Wednesday, August 20, 2014

Criticized for speaking out against racism after Mike Brown killing

Celebrities are expected by some people to be "neutral" or "apolitical" in situations of injustice. But retired Archbishop Desmond Tutu who rose to fame during the 1980s as a fearless opponent of South Africa's brutal apartheid regime once said: "If you are neutral in situations of injustice, you have chosen the side of the oppressor." Celebrities who voice their views on salient issues, including hot potatoes like police brutality and heavy-handed response to protests should not be castigated for taking a stand.

Anger and protests erupted in Ferguson, Missouri following the shooting death of a black teenager, Michael Brown, by a white police officer. Protests that erupted met with heavy police crackdown leading to the death of a second man. Protesters want to see the police officer involved in the killing of Mike Brown, which has been described as a "brutal execution of an unarmed teenager", to be arrested and prosecuted.

The case re-sparked discussions and debates on race in America. Some celebrities weighed in on the case.

Actor Jesse Williams, for example spoke on CNN about the killing of Michael Brown. He made no secret of where he stands on the issue.


The actor also expressed his thoughts on Twitter -- slamming "white supremacist cowards", according to information posted on Daily Kos.

Singer, songwriter and actor John Legend also posted his thoughts on Twitter. He tweeted, amongst other things, that "this is about racism".

Both celebrities were called out by fans and members of the public who disagreed with them.

Celebrities, I believe, should not be forced to remain silent, especially on issues that affect them. Racism remains a divisive issue in the U.S., and it negatively impacts the lives of people of color within the borders of the country, including celebrities. Affected persons should at least have the liberty to speak out against the social ill.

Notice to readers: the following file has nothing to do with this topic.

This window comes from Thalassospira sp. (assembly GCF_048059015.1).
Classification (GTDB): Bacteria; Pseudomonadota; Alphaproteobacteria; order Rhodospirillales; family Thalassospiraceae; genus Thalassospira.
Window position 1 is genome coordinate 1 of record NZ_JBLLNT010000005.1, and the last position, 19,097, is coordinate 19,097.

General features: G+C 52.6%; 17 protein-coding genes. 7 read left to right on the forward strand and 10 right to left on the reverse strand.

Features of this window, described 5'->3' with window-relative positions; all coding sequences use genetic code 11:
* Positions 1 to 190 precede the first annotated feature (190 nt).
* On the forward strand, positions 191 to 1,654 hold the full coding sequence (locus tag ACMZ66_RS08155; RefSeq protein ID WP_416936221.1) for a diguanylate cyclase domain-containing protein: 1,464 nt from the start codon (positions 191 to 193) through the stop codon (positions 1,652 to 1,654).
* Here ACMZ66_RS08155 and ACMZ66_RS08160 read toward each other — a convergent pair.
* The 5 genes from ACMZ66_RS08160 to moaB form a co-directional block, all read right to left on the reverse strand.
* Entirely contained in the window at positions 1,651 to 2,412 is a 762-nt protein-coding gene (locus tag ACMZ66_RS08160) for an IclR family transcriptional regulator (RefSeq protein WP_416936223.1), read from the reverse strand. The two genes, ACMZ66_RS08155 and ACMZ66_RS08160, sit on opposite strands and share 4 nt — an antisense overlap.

Human rights group Amnesty International dispatched a delegation of human rights observers to Ferguson following the killing of Michael Brown and the heavy-handed police response to protests. In a compelling letter to the chief of Ferguson Police Department, Amnesty International USA's executive director expressed concern about the use of lethal force by police.

Jesse Williams and John Legend might have lost some fans for sharing their views on police brutality and race in America but, make no mistake, they gained new fans in the process -- new fans who believe concerns raised are genuine. I remember listening to Jesse Williams speak on CNN's State of the Union with Candy Crowley, and saying to myself: "I like this guy. He speaks truth to power".

Speaking out against racism, in my view, is not incitement. It should be considered a public service announcement. That's why I followed Jesse Williams and John Legend on Twitter as a show of support at a time when some fans are "disappointed" in them.

The U.S. and other countries where racism is rife, I feel, are in dire need of more high profile people who speak out unequivocally against racism, inequality, police brutality and other social ills.

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